Gout is a form of arthritis that is often characterized by severe and sudden pain. Most commonly, symptoms of gout are felt in the big toe but can also affect other joints. According to the Purine Research Society, gout is one of the oldest known metabolic diseases and is caused by an overproduction of uric acid. A study published in the "New Zealand Medical Journal" found that patients with type-2 diabetes have a greater chance of developing gout. Eating foods lower in uric acid may help to reduce the chances of another painful gout attack.
Limit animal proteins in your diet. According to the Mayo Clinic, all animal products contain purines which can cause higher uric acid. Animal proteins with the most purines include organ meats, red meat and fatty fish.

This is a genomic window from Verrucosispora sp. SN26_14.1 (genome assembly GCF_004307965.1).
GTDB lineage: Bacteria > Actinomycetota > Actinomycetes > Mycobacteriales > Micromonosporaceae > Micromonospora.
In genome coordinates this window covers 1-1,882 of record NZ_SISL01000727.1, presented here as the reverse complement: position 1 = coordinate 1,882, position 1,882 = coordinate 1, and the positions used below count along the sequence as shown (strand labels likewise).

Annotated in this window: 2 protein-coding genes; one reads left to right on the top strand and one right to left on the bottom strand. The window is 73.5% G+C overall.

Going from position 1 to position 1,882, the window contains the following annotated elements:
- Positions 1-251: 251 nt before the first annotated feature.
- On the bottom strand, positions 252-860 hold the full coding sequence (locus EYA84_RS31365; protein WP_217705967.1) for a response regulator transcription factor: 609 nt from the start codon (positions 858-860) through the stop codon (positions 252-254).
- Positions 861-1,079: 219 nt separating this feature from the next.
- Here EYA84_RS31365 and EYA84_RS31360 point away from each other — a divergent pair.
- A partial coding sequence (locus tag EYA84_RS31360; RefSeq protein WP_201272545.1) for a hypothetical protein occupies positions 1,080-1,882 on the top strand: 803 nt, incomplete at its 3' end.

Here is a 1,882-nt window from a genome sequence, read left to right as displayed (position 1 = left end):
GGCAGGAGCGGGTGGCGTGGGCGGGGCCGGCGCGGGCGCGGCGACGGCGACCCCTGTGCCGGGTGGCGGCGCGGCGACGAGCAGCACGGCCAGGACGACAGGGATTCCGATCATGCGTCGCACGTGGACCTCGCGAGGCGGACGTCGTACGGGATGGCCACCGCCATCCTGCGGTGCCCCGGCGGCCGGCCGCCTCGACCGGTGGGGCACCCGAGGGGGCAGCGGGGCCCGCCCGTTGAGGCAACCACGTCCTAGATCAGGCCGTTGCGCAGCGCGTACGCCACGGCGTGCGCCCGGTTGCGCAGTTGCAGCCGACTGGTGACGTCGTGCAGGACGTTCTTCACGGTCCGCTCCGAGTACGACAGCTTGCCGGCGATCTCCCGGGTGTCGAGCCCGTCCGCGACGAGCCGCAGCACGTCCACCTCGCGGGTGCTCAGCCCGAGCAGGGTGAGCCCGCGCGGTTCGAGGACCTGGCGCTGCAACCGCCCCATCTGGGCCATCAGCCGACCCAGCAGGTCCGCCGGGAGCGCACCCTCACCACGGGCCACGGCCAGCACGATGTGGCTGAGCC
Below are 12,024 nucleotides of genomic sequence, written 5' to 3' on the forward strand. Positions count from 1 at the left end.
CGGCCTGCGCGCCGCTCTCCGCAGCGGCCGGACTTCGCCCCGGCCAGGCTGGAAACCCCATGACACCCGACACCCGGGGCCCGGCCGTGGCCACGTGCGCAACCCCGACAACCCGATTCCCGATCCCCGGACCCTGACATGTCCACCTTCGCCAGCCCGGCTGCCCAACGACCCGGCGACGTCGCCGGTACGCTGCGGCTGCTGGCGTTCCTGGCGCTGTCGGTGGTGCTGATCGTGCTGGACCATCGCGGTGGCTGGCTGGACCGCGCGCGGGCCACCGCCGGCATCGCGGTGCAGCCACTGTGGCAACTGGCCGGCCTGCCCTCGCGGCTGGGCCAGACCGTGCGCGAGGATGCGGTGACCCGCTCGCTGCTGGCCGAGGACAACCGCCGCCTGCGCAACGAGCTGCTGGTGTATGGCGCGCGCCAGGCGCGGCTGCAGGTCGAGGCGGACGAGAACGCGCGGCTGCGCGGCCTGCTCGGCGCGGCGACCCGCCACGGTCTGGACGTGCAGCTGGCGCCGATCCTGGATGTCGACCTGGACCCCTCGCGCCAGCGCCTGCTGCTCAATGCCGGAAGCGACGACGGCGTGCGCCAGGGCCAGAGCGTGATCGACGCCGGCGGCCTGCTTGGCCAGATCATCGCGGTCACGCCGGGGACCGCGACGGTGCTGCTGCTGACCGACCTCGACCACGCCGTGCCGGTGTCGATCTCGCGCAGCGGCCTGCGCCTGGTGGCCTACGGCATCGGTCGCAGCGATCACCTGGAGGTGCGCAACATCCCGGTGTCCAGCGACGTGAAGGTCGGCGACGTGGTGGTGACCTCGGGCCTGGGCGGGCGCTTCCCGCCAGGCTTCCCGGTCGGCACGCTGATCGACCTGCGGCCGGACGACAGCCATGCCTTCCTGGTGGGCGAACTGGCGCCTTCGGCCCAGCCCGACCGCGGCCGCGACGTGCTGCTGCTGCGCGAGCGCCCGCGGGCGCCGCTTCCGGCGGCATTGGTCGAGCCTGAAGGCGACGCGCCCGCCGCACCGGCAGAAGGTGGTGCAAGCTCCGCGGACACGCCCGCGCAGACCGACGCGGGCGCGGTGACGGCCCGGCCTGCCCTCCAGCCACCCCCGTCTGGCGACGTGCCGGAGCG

Add more vegetables, fruits and whole wheat grains to your diet. These foods provide vitamins and minerals and help to maintain a healthy balance in your body.
Increase your water intake. Water can help to remove any uric acid buildup in your body. Drink at least eight glasses of water a day.
Avoid drinking alcohol. Alcohol interferes with the uric acid removal in your body.
Eat nonfat dairy products to reduce your chances of a gout flare-up. According to the Mayo Clinic, some research has linked lower fat dairy products to a lower risk of gout.
Avoid sugar. If you have diabetes, limiting your sugar intake is important for your health. Staying away from sugar is also important if you have had gout in the past. Although it is not known if sugar has an effect on uric acids in your body, eating sugar leads to obesity which is a risk factor for gout.
- The Purine Research Society: Recognizing Purine Metabolic Diseases
- "New Zealand Medical Journal"; High Prevalence of Gout in Patients with Type 2 Diabetes: Male Sex, Renal Impairment, and Diuretic Use are Major Risk Factors; R. Suppiah, et al.; October 2008
- Gout and Uric Acid Education Society: Patient / Living with Gout / Diabetes
- May Clinic; Gout Diet; March 2010